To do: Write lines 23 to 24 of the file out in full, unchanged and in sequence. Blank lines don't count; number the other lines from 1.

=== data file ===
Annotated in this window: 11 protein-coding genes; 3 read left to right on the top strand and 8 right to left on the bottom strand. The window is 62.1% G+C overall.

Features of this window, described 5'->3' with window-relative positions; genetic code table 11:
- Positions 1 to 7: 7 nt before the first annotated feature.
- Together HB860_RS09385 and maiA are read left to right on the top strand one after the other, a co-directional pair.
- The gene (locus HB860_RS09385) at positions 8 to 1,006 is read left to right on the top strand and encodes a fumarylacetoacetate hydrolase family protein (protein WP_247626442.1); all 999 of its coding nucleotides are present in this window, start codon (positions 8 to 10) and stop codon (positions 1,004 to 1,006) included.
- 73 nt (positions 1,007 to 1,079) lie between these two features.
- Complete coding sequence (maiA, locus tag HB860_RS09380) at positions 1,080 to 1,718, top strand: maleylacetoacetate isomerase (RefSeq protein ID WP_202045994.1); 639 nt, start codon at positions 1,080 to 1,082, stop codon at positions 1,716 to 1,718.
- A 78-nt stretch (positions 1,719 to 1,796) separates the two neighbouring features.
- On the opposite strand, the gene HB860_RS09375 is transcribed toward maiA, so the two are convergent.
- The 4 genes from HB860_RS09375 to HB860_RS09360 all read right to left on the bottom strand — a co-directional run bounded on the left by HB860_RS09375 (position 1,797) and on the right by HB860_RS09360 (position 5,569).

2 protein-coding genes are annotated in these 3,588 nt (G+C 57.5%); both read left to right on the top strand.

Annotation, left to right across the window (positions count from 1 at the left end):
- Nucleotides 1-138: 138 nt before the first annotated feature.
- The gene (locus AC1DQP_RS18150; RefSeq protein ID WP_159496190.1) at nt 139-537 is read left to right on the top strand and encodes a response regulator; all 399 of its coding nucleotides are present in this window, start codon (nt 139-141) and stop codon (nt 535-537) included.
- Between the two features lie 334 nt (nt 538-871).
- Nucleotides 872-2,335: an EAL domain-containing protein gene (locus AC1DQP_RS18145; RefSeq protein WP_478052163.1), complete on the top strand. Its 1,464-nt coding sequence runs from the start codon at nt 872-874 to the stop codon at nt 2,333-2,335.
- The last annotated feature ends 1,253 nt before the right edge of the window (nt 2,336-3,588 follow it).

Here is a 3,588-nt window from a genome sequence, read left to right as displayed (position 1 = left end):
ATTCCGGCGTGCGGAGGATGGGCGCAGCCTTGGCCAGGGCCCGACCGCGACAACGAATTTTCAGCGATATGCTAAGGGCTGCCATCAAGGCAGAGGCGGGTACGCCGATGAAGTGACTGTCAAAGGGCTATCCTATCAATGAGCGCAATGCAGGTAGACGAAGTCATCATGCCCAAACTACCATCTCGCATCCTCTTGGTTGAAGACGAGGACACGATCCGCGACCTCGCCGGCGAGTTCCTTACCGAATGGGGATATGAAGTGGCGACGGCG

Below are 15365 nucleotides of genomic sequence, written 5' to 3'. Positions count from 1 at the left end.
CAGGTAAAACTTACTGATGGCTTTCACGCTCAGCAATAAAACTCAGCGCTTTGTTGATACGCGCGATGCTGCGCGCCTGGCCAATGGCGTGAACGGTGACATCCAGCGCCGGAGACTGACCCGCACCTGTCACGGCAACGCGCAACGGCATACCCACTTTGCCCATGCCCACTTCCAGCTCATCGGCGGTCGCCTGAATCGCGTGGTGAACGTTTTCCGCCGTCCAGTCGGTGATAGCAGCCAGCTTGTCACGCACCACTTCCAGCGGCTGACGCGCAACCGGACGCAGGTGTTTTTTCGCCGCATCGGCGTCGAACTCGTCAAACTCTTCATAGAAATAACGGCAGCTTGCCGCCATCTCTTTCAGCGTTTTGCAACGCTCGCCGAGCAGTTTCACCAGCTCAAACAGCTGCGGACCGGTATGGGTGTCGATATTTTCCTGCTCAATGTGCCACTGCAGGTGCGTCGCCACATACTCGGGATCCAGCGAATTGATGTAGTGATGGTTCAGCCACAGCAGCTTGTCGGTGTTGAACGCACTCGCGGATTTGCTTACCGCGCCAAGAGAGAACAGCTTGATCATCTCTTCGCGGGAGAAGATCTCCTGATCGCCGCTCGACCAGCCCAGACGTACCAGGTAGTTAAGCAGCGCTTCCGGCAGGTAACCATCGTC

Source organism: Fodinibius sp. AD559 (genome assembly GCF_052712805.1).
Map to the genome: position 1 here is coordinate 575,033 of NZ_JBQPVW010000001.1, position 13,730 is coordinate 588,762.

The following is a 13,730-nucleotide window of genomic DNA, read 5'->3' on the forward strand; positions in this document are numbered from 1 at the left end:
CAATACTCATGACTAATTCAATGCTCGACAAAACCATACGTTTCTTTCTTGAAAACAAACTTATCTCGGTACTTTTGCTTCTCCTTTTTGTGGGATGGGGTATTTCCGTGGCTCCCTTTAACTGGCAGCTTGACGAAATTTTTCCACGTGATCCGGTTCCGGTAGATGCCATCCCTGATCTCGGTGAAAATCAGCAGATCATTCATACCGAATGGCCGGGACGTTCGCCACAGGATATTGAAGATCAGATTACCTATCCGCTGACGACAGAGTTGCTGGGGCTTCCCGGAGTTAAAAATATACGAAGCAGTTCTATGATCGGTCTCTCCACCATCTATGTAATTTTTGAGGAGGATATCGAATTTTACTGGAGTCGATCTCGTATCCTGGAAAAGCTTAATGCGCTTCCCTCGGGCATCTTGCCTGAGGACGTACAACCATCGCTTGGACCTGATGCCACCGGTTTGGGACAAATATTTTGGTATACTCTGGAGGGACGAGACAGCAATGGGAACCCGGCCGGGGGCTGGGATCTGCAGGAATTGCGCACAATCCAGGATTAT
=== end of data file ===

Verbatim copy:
Map to the genome: position 1 here is coordinate 575,033 of NZ_JBQPVW010000001.1, position 13,730 is coordinate 588,762.

The following is a 13,730-nucleotide window of genomic DNA, read 5'->3' on the forward strand; positions in this document are numbered from 1 at the left end: